For the first time in her five years as Ann Arbor Film Festival (AAFF) director, Leslie Raymond will also serve as programmer of this year's festival, set for March 26-31 at the Michigan Theater and other local venues.
Raymond says technology's impact on society, fierce women, and black voices are strong themes in this year's selections. While she was responsible for the final sign-offs on this year's program, support from a strong staff and volunteers were crucial in her expanded role.
"I relied on the input of many others from round one all the way to the end," she says. "It was really a collaborative community effort, which goes back to the ethos of the founding of the festival."
Raymond and her team started with 3,000 submissions, which were whittled down to 240 for the programming round.
Input, comments, and scoring from the festival's team of film screeners went into Raymond's final decision-making process. Raymond describes her role at that point as akin to someone putting the pieces of a puzzle together.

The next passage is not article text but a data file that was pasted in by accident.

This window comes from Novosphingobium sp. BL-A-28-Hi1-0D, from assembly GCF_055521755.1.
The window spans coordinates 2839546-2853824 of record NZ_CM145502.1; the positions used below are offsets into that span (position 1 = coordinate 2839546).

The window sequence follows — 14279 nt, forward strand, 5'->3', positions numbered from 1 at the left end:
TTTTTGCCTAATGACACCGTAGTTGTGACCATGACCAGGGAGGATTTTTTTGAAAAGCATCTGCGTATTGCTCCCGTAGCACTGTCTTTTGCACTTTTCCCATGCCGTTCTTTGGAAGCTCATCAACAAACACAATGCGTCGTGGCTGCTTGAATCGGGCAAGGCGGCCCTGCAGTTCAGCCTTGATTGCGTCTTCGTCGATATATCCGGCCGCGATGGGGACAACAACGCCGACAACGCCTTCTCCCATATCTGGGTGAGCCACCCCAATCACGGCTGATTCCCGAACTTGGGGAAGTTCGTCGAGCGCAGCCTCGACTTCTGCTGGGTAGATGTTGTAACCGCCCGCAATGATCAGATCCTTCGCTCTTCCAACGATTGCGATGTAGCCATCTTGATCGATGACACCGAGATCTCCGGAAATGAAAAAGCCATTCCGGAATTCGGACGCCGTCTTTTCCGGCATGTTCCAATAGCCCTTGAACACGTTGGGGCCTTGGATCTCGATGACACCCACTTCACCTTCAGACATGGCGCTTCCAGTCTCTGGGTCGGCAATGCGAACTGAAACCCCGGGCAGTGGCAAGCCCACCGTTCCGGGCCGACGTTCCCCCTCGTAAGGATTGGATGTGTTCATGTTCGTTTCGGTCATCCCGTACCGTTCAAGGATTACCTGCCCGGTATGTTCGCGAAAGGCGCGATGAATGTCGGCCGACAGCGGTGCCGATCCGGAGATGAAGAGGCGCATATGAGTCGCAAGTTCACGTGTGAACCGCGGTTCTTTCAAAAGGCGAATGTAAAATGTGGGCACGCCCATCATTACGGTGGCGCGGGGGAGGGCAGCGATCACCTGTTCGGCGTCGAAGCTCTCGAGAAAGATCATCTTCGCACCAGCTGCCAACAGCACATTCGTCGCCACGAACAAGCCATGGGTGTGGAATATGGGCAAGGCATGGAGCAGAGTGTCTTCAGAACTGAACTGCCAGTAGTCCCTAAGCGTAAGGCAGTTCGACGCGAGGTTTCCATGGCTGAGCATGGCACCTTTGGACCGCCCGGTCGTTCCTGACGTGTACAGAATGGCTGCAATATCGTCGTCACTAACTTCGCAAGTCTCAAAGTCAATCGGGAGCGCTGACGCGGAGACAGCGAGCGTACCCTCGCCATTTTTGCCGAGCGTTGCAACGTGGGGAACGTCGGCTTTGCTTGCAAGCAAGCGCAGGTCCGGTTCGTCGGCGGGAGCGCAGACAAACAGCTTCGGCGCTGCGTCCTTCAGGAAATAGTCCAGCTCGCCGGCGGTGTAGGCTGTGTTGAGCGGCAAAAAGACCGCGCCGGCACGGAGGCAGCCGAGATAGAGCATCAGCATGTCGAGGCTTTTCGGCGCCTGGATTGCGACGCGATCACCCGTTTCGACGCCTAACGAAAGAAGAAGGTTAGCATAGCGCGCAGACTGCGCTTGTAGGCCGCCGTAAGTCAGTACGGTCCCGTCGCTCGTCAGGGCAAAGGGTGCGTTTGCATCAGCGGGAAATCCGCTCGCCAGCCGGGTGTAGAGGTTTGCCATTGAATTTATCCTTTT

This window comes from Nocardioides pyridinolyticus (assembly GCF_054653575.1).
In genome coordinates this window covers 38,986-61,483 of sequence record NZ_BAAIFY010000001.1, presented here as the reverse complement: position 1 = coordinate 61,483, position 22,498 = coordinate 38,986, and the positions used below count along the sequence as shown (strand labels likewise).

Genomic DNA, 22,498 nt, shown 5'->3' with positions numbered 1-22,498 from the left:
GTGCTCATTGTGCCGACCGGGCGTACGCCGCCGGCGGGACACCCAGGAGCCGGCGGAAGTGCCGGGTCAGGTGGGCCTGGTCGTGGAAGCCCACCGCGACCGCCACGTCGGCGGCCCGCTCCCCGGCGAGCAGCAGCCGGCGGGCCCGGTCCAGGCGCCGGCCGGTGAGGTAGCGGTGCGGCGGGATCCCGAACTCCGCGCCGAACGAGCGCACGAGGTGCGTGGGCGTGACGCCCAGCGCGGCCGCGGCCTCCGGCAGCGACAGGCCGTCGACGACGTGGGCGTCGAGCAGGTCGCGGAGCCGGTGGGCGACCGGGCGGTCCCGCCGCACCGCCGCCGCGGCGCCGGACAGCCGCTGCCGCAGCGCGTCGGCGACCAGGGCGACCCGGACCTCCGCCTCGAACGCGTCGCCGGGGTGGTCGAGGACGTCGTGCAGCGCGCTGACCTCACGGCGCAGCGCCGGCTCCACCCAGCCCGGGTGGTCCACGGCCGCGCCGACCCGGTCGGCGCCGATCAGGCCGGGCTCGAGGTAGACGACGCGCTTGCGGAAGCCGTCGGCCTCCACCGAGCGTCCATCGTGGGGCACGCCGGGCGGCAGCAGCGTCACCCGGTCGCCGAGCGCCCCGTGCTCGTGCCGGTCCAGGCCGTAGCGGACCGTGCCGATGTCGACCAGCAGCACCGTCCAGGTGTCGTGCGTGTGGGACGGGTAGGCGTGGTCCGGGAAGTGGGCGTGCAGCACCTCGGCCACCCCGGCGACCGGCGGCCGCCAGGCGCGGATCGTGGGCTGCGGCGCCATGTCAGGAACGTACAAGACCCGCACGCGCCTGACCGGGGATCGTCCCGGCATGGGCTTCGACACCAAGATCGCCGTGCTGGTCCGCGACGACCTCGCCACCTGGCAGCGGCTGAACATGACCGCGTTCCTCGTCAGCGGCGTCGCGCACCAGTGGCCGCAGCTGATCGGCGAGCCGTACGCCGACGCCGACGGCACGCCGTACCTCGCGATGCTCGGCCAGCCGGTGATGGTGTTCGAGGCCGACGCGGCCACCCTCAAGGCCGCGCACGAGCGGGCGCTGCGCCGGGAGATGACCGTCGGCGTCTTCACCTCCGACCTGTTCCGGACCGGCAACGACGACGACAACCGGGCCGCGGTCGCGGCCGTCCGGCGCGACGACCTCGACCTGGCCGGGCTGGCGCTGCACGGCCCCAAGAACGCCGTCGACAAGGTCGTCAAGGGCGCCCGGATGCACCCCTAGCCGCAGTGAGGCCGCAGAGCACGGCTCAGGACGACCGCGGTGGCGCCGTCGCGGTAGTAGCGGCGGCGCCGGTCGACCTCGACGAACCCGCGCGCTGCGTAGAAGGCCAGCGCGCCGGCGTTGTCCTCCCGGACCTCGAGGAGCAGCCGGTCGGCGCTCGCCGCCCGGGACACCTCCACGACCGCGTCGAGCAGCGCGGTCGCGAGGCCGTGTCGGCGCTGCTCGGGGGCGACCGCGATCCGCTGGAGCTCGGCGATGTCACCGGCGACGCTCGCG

She took pains to make sure that each program has a good range of films that complement and balance each other while also providing contrast.
With the festival just weeks away, Raymond is excited.
"I feel confident that people will enjoy the event, but the proof will have to be in the pudding," she says.
She adds, "I trust my instincts – instincts that have been cultivated as an artist and that give me that gut feeling about what is right and what is going to work."
Jaishree Drepaul-Bruder is a freelance writer and editor currently in based in Ann Arbor. She can be reached at firstname.lastname@example.org.
Photo by Doug Coombe.